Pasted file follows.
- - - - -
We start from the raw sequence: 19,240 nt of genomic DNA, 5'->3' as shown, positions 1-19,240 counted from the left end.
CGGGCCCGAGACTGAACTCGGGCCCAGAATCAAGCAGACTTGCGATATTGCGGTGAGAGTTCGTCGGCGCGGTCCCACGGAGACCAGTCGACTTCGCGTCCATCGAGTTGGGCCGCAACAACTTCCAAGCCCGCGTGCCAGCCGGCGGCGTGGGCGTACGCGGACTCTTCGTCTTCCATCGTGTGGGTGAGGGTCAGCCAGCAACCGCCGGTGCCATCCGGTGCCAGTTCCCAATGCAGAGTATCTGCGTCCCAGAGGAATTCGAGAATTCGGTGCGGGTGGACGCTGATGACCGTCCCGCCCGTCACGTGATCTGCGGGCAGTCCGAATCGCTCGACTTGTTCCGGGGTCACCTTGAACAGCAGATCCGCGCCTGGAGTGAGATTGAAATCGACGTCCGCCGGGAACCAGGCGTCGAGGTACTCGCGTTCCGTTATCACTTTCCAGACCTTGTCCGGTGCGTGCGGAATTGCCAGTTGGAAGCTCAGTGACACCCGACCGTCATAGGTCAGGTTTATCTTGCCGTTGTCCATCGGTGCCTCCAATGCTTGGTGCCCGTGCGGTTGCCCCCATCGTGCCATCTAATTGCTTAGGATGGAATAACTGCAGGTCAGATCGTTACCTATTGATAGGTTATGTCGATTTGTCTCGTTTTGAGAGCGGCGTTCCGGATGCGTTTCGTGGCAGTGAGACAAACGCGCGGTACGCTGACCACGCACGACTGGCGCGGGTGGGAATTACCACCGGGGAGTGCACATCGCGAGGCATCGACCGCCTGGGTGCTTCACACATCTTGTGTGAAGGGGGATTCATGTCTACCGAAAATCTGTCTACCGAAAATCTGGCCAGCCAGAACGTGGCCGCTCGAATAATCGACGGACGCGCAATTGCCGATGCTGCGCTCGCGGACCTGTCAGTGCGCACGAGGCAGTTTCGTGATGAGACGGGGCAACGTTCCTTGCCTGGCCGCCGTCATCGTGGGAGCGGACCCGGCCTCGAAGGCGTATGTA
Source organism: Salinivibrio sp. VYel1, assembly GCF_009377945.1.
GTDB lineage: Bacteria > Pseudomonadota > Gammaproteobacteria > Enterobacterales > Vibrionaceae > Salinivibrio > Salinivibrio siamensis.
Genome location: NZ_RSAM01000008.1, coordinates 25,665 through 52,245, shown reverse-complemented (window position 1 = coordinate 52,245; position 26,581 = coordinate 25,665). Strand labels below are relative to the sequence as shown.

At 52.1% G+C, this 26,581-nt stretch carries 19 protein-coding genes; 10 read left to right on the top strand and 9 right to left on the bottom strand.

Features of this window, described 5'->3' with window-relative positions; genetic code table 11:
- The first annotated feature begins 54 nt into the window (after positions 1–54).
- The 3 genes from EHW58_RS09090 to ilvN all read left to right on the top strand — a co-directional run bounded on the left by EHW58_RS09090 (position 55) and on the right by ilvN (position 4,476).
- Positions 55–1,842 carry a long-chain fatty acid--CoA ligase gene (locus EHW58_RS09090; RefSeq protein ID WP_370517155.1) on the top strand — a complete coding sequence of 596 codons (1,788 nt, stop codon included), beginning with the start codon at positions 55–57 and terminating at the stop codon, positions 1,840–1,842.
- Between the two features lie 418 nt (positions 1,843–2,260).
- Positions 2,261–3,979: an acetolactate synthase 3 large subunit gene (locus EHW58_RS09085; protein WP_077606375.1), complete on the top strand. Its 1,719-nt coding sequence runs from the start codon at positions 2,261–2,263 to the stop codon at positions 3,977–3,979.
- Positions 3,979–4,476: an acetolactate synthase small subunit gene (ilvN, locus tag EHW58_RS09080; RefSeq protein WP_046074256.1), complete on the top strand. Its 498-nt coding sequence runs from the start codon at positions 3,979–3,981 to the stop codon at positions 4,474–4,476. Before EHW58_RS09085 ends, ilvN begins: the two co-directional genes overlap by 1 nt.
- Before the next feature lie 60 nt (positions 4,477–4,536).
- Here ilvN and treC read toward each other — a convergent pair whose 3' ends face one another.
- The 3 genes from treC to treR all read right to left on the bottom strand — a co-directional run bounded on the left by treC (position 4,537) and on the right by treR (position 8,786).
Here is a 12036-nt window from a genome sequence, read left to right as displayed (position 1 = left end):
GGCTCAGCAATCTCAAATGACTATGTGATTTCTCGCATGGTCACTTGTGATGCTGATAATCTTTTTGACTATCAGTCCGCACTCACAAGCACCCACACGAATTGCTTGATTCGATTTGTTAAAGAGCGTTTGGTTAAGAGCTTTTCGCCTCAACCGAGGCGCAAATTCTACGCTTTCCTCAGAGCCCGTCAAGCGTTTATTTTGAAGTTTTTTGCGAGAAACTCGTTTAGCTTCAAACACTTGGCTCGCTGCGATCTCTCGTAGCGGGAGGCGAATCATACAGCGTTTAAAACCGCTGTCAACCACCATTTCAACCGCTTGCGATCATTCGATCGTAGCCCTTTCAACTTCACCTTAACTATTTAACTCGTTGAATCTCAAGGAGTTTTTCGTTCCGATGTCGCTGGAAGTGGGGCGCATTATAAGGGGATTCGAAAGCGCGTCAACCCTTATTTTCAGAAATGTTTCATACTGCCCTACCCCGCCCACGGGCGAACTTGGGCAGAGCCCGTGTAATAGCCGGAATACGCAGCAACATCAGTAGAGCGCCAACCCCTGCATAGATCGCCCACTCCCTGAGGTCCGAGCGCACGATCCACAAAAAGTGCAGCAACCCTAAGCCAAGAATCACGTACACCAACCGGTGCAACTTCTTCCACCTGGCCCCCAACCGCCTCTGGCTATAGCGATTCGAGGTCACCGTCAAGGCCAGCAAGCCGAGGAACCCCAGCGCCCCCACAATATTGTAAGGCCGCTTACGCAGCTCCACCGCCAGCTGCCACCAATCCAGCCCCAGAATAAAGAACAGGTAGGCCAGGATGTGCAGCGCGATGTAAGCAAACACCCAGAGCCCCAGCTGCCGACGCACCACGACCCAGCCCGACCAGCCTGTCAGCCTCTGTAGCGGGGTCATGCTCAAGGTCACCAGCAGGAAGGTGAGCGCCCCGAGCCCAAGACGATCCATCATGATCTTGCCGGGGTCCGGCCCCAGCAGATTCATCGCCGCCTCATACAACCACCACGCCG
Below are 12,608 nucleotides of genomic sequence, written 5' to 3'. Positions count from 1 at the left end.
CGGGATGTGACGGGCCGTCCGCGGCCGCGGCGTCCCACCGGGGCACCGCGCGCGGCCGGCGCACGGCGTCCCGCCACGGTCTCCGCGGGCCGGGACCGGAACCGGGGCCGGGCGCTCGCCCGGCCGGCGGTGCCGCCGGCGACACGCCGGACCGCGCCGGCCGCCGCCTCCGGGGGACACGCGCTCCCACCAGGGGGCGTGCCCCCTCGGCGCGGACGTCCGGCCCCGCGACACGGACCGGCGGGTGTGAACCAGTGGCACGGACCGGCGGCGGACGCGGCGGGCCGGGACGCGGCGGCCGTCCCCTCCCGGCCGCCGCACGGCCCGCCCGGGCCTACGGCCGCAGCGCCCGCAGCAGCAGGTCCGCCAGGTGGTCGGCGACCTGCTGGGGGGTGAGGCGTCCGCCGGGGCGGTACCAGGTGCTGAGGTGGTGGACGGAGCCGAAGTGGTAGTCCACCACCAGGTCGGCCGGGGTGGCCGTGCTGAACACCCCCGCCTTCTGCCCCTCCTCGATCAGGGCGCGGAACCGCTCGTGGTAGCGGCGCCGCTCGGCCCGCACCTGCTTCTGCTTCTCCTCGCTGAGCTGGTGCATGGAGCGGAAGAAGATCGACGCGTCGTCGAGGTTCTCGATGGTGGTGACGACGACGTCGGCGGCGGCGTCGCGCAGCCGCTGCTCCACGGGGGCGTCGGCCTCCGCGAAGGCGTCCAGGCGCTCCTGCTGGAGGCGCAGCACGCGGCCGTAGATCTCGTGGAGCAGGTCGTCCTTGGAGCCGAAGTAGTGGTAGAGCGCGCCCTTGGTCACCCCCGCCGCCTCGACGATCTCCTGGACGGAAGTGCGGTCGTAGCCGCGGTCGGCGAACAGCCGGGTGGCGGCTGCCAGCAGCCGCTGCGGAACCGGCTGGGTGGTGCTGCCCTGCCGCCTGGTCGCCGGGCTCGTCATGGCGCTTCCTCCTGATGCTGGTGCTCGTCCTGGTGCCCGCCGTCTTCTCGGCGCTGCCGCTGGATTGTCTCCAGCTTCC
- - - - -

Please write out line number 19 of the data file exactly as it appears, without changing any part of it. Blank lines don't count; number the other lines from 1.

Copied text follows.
Below are 12,608 nucleotides of genomic sequence, written 5' to 3'. Positions count from 1 at the left end.